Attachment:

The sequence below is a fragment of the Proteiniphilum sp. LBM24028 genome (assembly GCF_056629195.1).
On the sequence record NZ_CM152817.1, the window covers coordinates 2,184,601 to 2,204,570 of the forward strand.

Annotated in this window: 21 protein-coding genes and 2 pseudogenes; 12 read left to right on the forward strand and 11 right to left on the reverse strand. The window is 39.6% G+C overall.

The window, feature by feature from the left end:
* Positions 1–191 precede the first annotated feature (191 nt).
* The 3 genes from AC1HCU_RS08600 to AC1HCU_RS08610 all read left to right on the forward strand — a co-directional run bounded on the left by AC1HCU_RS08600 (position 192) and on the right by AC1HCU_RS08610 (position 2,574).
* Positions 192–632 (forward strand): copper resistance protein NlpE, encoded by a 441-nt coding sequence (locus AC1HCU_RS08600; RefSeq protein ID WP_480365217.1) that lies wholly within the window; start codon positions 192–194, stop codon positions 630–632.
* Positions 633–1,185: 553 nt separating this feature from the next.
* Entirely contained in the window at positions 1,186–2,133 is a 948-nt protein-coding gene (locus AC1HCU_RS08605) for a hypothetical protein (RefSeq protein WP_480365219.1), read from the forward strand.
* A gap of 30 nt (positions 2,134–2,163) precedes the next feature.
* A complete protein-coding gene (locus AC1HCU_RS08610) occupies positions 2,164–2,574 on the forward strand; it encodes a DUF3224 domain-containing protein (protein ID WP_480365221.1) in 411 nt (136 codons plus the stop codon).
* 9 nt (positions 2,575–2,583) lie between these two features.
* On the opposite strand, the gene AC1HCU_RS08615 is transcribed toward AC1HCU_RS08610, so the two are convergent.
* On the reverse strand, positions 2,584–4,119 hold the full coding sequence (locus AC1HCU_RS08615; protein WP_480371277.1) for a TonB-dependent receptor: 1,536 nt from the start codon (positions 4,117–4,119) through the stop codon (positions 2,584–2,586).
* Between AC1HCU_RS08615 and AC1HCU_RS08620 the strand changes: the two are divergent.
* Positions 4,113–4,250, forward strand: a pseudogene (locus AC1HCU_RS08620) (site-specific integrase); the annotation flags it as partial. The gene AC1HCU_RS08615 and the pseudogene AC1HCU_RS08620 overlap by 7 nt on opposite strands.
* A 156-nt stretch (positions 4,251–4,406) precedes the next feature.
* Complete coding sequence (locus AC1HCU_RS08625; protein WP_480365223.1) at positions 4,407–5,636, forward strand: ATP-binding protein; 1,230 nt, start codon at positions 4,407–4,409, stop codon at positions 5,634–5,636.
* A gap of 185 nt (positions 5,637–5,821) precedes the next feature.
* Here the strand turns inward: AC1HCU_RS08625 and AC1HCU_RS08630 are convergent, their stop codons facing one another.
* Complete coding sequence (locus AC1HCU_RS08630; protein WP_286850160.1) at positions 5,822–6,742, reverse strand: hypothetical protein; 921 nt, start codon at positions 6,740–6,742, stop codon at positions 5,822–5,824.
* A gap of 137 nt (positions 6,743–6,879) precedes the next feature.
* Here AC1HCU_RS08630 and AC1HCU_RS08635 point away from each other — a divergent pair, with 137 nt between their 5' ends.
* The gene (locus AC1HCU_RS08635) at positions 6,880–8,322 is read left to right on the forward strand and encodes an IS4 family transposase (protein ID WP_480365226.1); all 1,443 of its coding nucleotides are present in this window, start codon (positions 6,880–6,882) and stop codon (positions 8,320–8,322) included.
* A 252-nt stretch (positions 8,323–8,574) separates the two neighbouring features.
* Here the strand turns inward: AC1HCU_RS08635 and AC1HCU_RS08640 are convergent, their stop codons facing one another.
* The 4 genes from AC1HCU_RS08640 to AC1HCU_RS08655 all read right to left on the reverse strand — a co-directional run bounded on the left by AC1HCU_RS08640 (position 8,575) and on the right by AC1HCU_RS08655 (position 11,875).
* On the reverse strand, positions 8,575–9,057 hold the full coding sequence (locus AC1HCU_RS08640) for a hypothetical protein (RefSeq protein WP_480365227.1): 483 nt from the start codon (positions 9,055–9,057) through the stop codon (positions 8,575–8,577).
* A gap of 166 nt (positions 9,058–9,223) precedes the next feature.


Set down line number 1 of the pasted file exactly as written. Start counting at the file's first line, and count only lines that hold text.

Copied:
The sequence below is a fragment of the Proteiniphilum sp. LBM24028 genome (assembly GCF_056629195.1).